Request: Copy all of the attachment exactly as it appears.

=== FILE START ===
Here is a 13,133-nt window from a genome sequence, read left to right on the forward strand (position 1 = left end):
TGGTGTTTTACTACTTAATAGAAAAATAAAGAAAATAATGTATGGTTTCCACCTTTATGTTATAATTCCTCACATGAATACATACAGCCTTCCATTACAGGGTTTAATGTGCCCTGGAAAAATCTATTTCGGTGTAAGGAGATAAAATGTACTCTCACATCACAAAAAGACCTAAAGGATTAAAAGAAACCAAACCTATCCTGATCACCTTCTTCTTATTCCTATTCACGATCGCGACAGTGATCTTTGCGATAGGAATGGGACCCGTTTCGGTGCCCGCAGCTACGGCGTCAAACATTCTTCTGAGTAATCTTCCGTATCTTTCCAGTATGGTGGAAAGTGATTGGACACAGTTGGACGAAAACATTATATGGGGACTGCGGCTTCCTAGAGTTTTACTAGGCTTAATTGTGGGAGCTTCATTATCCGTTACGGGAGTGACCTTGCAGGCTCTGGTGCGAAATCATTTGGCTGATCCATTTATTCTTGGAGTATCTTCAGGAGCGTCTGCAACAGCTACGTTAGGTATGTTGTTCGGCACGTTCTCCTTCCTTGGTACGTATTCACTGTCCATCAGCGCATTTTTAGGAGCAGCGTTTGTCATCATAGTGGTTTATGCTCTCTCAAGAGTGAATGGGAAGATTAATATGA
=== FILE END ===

Here is a 13,133-nt window from a genome sequence, read left to right on the forward strand (position 1 = left end):
TGGTGTTTTACTACTTAATAGAAAAATAAAGAAAATAATGTATGGTTTCCACCTTTATGTTATAATTCCTCACATGAATACATACAGCCTTCCATTACAGGGTTTAATGTGCCCTGGAAAAATCTATTTCGGTGTAAGGAGATAAAATGTACTCTCACATCACAAAAAGACCTAAAGGATTAAAAGAAACCAAACCTATCCTGATCACCTTCTTCTTATTCCTATTCACGATCGCGACAGTGATCTTTGCGATAGGAATGGGACCCGTTTCGGTGCCCGCAGCTACGGCGTCAAACATTCTTCTGAGTAATCTTCCGTATCTTTCCAGTATGGTGGAAAGTGATTGGACACAGTTGGACGAAAACATTATATGGGGACTGCGGCTTCCTAGAGTTTTACTAGGCTTAATTGTGGGAGCTTCATTATCCGTTACGGGAGTGACCTTGCAGGCTCTGGTGCGAAATCATTTGGCTGATCCATTTATTCTTGGAGTATCTTCAGGAGCGTCTGCAACAGCTACGTTAGGTATGTTGTTCGGCACGTTCTCCTTCCTTGGTACGTATTCACTGTCCATCAGCGCATTTTTAGGAGCAGCGTTTGTCATCATAGTGGTTTATGCTCTCTCAAGAGTGAATGGGAAGATTAATATGA